Finally, while the interagency work discussed in my grad school reading mostly involved  perhaps-impossible efforts to  get agencies to agree on policy priorities in a situation where the different participants had different missions and constituencies, it seems like more of the collaborative efforts one hears about these days involve doing something operational, rather than debating which policy to adopt.

We have also learned things about the potential benefits of collaboration that were missing from the books I read in grad school. In these writings, the case for coordination mainly involved avoiding program overlap, duplication of effort, or going at cross-purposes. Now there is increasing attention to a mission-related case for collaboration -- that the problems government is trying to solve transcend the boundaries and mission of one particular agency and might be dealt with more effectively by cross-agency effort.

And, in terms of developing solutions, an argument for cross-organizational collaboration is that the jostling of ideas within groups having members from many different perspectives, professional cultures, and experiences can produce more creative ideas and solutions than people from a single agency, who are more inbred.

A second argument is that, often, multiple agencies working on a problem may each have some tools or resources available that the other agencies do not, allowing them to be more effective in dealing with the problem if they work together. (When the departments of Veterans Affairs and Housing and Urban Development were tasked with working together on a joint goal of reducing veterans homelessness,  they discovered that HUD could pay rent subsidies but had no ability to pay a new tenants security deposit, while for the VA it was the opposite.)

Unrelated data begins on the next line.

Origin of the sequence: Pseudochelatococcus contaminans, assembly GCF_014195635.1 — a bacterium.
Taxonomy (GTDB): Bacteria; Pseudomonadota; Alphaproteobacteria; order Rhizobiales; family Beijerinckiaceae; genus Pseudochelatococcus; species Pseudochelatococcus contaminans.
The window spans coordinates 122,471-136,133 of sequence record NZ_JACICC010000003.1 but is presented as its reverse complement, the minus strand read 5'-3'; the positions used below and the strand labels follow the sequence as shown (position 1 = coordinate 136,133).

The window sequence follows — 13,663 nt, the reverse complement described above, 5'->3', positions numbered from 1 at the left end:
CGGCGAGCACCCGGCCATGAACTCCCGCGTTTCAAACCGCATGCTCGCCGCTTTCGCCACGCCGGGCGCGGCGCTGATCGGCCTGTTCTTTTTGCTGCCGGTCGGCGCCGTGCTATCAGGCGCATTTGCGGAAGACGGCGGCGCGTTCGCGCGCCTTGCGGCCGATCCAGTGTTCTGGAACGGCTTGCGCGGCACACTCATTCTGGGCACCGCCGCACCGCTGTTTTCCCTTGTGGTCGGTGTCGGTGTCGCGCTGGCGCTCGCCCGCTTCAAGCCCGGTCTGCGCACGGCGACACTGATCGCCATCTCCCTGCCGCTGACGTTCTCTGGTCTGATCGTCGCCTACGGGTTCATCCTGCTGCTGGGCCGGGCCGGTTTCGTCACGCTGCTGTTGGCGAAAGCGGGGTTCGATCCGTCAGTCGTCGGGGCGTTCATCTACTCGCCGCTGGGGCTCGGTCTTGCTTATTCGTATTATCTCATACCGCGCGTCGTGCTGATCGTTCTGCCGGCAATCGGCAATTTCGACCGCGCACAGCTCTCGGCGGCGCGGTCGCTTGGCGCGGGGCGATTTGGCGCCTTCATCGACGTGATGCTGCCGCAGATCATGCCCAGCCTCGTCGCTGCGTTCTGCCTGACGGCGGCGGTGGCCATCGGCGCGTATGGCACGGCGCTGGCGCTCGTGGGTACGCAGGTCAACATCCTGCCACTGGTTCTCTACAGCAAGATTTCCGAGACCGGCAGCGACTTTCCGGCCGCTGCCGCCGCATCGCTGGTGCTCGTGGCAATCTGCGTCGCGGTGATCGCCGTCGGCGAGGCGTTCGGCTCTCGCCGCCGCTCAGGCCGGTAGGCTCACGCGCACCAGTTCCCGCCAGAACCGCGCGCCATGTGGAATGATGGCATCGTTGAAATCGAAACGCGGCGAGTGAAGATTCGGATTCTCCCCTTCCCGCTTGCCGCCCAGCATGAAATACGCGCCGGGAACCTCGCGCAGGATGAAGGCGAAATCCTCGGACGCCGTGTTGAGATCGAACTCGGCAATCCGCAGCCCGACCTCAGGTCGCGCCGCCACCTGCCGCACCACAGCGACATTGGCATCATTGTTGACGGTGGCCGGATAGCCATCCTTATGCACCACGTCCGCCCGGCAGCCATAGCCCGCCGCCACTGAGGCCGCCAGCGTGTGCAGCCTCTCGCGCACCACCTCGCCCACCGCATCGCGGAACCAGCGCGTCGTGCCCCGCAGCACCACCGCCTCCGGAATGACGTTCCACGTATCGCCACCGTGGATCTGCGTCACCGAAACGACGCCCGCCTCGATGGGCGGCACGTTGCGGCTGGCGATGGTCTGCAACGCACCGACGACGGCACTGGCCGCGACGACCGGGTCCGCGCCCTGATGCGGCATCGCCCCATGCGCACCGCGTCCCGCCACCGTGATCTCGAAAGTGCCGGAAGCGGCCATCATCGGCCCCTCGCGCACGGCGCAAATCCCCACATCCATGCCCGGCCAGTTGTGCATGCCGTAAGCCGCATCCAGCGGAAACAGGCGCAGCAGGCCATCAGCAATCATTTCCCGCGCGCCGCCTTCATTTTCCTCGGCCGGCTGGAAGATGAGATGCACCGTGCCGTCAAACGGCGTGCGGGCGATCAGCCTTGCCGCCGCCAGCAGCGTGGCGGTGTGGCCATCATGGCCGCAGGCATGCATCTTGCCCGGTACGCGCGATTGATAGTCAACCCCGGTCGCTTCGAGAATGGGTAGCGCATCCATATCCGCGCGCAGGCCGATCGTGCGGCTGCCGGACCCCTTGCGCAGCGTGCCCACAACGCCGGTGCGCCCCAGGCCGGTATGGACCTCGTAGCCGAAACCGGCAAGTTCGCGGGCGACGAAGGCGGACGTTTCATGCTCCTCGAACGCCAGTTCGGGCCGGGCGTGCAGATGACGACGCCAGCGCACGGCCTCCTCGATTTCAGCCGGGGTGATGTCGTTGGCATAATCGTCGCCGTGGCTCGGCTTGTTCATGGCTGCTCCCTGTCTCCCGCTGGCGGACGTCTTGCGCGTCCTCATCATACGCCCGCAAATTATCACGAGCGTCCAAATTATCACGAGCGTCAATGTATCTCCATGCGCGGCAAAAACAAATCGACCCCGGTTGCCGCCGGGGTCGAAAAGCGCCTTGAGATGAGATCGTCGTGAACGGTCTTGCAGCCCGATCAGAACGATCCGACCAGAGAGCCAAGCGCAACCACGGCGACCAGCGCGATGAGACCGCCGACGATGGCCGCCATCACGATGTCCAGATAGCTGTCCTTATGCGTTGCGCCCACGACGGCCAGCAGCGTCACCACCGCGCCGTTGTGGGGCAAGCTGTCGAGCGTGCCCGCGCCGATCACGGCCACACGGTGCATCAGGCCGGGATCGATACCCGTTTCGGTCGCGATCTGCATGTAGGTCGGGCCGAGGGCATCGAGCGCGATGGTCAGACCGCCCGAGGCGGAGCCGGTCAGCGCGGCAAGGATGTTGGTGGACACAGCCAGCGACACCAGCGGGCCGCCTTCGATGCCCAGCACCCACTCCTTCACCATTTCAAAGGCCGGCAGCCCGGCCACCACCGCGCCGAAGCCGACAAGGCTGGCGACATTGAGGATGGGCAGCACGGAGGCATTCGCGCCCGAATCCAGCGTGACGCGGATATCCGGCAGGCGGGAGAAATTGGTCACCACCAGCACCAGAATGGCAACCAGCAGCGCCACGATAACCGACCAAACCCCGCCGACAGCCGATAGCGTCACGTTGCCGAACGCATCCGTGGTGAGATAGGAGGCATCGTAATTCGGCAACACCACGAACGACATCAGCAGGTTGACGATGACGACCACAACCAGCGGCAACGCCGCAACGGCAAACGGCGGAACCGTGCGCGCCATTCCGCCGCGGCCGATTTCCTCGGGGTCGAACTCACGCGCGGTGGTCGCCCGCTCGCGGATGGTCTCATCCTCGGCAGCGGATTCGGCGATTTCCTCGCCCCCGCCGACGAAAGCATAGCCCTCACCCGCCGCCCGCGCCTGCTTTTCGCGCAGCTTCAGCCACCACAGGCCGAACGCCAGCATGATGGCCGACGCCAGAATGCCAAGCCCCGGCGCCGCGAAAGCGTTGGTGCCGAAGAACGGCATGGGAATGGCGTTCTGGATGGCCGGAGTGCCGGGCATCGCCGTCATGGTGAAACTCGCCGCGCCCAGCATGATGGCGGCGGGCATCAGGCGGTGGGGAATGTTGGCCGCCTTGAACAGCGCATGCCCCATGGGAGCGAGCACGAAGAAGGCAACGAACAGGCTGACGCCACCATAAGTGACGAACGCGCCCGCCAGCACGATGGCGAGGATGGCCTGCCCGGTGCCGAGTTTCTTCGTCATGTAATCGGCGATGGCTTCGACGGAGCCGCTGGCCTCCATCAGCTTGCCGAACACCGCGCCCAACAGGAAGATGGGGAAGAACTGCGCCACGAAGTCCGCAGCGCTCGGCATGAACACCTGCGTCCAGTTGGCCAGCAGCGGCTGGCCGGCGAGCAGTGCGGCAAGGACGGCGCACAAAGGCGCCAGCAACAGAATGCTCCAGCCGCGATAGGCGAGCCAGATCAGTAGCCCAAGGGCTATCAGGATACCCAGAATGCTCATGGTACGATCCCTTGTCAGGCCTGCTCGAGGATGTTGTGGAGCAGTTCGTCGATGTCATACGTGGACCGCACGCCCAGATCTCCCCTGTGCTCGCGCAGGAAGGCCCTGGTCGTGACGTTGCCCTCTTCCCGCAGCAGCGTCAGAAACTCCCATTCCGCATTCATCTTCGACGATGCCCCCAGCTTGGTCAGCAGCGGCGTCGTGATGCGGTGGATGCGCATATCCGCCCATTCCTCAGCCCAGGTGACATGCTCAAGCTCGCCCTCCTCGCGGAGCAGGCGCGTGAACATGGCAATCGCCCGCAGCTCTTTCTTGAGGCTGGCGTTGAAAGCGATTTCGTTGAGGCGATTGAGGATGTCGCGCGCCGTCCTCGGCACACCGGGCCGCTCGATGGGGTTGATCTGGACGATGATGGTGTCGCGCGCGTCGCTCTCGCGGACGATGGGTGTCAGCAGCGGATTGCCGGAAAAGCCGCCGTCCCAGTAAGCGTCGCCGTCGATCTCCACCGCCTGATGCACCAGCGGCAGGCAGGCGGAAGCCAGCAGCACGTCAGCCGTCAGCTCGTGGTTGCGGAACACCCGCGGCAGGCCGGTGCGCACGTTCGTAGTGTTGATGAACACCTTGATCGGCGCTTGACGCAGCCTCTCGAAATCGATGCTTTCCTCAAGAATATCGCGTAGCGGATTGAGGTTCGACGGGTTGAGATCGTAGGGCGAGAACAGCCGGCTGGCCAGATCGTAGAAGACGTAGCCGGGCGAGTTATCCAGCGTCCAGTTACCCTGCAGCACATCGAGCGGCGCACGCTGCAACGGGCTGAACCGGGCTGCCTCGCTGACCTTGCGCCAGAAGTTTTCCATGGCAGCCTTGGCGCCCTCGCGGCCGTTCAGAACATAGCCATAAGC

Related to this, cross-agency collaboration can give people working in an area in one agency information about best practices that have been developed in other agencies. Finally, once agencies genuinely get into a cooperation mode, they may discover that they can increase political support for their joint efforts because different agencies have different sources of constituency support.

There is beginning to be some academic , especially practitioner-oriented academic, literature on cross-agency collaboration that has moved (way) beyond the worldly wise cynicism I encountered when I was a graduate student. The work of Jane Fountain of the University of Massachusetts at Amherst, and a one-time Kennedy School colleague, is particularly noteworthy. Start with her 2013 report for the IBM Center for the Business of Government, Implementing Cross-Agency Collaboration: A Guide for Federal Managers.